I think there are many times in the lives of those who live online — bloggers, consultants, web people, geeks, etc. — where it is easy to simply lose focus. That’s true in many professions but perhaps more so in a world where everything is measured, it is imperative to “keep up,” and each
day hour, there’s a new headline.
There is a whole list of ways we get measured — publicly measured — including subscriber counts, followers, mentions, links, diggs, comments, RT’s, and more. Were these particular measurements of popularity or success what initially pushed us to become bloggers, that compelled us to join Twitter, or use social news sites?
Of course not.
It is time to get back to the roots of our motivations and re-assess how we define success. It is time for us to clearly recognize that the technology we find fun, entertaining, and lucrative, cannot be the end in itself.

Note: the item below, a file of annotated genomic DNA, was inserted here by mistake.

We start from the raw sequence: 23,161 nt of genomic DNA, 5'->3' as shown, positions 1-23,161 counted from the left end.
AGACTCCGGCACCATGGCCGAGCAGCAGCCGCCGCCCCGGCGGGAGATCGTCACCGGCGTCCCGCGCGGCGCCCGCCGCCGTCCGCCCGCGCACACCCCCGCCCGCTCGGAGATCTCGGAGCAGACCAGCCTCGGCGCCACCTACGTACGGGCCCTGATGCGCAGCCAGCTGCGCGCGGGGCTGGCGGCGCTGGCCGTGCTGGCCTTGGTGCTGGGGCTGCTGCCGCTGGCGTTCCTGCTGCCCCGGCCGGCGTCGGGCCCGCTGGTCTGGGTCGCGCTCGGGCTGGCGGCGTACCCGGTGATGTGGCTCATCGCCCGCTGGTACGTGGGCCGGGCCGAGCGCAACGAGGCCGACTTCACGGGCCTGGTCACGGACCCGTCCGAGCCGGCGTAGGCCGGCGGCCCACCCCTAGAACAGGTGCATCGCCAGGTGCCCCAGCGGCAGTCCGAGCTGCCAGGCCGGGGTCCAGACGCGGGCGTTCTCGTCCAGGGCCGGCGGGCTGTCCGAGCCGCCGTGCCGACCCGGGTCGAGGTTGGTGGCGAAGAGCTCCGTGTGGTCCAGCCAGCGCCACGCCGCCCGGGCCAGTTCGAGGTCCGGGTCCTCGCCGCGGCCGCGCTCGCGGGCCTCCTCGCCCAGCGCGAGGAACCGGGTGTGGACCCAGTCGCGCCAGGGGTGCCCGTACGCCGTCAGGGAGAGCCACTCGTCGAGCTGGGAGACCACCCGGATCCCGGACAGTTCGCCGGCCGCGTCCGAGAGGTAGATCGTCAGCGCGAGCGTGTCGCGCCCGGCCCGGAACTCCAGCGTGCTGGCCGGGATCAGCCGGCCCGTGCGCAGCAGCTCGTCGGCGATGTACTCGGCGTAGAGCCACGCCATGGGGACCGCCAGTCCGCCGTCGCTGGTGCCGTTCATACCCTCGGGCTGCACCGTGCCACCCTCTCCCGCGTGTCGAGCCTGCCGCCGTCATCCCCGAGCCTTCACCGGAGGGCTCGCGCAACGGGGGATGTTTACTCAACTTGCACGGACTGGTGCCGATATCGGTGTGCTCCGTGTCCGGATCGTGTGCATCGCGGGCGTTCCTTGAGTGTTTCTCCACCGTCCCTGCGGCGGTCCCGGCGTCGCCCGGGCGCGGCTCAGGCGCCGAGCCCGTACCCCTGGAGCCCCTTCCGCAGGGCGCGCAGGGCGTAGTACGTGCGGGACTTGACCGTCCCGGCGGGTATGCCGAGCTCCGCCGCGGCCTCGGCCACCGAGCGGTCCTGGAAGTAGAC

Each of our particular motivations and particular successes metrics might not look the same. But they need to be deeper than follower counts and more significant than dollars in the bank or new client work. These are not intrinsically wrong but when they become what drives us — being heard, being important, being recognized — we’ve devalued ourselves. Ironically, such superficial motivation will never push us to produce our best work, leaving us stuck in a frustrated and depressing cycle.
Our roles, as early adopters, is to ultimately vet technology and make it more useful for the masses. By being on the cutting edge and by being people that once understood how to program a VCR and now understand a message that looks like,
“@crzhandle yeah that’s true #ftw RT @obnxpers Twitter is no longer #fail and stuff http://sh.pr/4Twr9″
we have a responsibility to not get lost in the blogosphere, Twitterverse, or in technogadgetry obsession. If we cocoon ourselves in these worlds, then we lose out — because without the voices outside these places, we only hear our own.
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